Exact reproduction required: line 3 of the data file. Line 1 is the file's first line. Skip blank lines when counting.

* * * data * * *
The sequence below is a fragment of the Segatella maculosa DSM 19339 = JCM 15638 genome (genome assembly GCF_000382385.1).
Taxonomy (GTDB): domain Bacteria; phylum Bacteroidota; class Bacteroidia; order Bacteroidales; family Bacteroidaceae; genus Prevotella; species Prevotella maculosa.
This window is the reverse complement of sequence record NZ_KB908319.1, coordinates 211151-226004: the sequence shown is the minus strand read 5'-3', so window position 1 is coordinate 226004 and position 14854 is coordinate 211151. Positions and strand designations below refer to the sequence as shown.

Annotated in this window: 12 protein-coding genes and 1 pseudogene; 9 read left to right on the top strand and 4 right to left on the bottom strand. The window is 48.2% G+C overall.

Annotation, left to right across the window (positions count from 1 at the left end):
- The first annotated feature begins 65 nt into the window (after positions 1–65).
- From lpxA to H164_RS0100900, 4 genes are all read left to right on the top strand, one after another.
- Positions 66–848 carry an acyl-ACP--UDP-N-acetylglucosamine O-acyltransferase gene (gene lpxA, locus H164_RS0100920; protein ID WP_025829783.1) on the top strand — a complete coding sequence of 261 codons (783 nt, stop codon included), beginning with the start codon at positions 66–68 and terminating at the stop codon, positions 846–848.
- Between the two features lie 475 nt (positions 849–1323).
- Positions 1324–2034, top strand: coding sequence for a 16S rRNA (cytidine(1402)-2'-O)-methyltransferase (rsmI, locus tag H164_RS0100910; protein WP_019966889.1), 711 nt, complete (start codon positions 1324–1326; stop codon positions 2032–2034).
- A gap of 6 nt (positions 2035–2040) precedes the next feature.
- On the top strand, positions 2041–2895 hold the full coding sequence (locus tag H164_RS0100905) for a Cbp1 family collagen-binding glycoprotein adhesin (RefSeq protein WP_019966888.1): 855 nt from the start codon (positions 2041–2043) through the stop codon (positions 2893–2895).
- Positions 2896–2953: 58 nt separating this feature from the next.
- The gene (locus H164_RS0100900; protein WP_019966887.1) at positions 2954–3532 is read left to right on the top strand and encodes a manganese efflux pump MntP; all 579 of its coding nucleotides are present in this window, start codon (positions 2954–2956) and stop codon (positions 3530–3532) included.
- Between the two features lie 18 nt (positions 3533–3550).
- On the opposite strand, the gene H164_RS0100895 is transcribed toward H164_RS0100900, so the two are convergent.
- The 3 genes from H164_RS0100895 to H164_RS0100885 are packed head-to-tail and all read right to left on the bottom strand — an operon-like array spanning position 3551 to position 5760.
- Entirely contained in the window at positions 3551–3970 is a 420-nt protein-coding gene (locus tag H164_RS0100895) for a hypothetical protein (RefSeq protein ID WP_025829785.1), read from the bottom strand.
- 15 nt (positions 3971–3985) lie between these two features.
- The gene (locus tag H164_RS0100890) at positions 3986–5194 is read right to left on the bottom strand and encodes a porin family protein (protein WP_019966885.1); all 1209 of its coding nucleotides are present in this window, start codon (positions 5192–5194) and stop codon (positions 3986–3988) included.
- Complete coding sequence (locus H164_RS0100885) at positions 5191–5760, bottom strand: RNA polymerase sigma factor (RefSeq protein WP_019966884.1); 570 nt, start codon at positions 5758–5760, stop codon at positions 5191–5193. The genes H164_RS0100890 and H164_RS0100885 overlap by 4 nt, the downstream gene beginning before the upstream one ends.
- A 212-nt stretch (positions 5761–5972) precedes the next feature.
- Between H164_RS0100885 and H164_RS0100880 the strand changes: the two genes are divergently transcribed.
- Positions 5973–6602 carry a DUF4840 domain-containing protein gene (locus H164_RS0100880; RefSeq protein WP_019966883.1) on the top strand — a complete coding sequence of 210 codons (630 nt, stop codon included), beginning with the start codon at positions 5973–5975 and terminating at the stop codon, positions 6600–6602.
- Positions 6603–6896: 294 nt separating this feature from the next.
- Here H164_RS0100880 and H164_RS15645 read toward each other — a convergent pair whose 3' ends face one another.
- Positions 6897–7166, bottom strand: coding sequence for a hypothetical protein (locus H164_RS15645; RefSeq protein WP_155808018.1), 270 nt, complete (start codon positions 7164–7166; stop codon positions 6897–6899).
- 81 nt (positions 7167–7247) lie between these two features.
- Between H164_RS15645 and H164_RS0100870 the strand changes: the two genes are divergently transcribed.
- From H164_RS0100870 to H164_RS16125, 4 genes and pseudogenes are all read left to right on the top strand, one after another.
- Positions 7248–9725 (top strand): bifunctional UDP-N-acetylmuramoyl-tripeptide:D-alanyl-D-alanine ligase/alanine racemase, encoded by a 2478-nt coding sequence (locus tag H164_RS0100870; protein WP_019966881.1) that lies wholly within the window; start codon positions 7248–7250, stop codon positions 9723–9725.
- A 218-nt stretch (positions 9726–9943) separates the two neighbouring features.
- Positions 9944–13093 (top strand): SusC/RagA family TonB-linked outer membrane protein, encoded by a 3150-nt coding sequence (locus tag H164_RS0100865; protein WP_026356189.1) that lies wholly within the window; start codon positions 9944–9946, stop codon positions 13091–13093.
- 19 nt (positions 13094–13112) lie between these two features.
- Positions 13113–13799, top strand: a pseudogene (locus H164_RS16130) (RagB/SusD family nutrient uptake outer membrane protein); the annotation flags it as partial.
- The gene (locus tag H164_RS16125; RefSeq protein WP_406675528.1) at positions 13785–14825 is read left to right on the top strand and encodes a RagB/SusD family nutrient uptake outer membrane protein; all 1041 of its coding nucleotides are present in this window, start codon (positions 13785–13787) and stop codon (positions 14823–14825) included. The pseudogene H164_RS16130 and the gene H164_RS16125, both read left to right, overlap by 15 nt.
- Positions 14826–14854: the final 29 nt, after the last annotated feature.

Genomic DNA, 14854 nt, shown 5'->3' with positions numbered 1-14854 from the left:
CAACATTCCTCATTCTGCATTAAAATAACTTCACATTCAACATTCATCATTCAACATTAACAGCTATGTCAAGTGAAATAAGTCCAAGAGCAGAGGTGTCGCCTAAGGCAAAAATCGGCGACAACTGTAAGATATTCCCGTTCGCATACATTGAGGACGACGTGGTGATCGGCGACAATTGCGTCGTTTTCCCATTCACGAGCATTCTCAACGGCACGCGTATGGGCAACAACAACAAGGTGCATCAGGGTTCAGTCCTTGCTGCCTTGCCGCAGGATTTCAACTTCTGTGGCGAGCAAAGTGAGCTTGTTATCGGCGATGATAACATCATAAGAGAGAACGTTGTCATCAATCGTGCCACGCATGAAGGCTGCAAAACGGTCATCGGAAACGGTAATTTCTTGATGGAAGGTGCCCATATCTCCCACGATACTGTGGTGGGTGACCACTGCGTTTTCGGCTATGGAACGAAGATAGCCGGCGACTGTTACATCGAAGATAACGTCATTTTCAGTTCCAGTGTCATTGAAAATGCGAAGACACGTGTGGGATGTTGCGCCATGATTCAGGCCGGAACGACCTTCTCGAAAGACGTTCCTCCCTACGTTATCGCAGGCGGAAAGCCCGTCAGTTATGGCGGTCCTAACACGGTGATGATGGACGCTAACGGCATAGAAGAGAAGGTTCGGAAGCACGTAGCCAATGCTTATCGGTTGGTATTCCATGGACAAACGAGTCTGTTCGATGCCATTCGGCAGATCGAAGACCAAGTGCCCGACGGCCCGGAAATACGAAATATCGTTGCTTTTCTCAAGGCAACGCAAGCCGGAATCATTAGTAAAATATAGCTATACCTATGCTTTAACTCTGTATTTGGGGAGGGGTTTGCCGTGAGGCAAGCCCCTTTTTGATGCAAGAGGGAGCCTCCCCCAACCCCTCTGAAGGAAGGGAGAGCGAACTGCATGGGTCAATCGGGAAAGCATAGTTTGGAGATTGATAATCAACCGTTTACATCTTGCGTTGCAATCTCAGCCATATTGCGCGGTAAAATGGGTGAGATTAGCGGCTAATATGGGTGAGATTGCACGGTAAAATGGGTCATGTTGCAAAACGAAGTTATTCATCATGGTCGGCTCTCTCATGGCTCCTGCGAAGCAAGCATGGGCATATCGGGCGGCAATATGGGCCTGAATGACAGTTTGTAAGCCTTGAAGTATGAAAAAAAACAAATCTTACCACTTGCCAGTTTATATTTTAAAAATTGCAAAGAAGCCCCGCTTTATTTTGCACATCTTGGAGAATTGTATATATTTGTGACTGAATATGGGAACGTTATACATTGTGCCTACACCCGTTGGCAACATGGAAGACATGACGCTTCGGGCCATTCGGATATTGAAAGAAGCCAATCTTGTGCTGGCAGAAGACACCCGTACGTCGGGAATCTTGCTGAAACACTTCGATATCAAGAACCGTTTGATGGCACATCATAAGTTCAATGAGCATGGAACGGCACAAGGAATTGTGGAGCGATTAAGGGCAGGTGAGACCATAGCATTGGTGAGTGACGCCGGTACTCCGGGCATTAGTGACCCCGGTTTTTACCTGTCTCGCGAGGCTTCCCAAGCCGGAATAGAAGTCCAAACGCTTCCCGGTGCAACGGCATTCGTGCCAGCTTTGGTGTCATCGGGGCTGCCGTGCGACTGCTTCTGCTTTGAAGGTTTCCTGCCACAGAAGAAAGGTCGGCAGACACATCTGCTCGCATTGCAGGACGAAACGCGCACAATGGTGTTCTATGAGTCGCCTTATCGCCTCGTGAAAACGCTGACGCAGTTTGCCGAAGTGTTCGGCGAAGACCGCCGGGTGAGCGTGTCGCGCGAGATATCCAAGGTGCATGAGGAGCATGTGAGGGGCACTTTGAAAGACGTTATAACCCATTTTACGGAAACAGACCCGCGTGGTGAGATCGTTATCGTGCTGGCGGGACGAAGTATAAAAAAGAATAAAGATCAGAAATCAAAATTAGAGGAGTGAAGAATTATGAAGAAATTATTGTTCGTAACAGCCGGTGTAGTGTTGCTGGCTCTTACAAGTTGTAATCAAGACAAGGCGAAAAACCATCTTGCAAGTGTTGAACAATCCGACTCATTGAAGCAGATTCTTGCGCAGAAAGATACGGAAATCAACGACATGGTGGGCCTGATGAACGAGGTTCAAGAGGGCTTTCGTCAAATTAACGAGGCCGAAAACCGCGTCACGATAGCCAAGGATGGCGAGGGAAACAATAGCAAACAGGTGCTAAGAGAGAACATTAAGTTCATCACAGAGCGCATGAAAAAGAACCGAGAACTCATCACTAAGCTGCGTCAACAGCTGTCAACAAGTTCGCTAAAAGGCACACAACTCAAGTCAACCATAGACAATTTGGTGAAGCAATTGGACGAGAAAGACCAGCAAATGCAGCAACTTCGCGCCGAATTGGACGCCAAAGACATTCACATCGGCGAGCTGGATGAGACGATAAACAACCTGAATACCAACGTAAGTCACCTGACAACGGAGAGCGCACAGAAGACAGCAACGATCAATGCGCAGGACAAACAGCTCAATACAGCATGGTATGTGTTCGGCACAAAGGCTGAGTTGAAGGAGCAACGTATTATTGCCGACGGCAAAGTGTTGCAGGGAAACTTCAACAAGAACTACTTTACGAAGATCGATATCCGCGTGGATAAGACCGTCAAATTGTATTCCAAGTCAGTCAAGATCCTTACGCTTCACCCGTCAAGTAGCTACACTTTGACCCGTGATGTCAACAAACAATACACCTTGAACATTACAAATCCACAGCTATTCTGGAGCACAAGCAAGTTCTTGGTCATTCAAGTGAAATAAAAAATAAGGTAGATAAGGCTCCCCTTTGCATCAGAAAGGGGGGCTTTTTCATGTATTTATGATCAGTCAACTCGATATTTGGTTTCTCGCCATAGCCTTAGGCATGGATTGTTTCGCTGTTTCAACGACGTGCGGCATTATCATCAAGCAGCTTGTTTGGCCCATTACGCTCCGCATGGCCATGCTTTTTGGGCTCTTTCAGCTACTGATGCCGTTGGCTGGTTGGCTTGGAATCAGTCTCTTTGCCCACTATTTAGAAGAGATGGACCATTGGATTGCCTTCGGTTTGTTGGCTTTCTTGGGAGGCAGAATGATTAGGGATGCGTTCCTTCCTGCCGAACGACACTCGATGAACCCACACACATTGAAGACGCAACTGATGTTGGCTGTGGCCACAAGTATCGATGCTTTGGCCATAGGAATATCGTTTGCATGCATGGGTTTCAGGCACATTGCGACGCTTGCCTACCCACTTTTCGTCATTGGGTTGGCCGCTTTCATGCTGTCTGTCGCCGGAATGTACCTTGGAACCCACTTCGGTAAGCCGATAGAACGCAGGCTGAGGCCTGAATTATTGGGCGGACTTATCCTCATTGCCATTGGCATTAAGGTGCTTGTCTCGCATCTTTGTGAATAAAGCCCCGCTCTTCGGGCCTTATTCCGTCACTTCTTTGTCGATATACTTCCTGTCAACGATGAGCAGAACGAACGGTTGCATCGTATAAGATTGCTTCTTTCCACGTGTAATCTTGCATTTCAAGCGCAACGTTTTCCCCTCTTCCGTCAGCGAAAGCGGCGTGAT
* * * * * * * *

This window is the reverse complement of sequence record NZ_KB908319.1, coordinates 211151-226004: the sequence shown is the minus strand read 5'-3', so window position 1 is coordinate 226004 and position 14854 is coordinate 211151. Positions and strand designations below refer to the sequence as shown.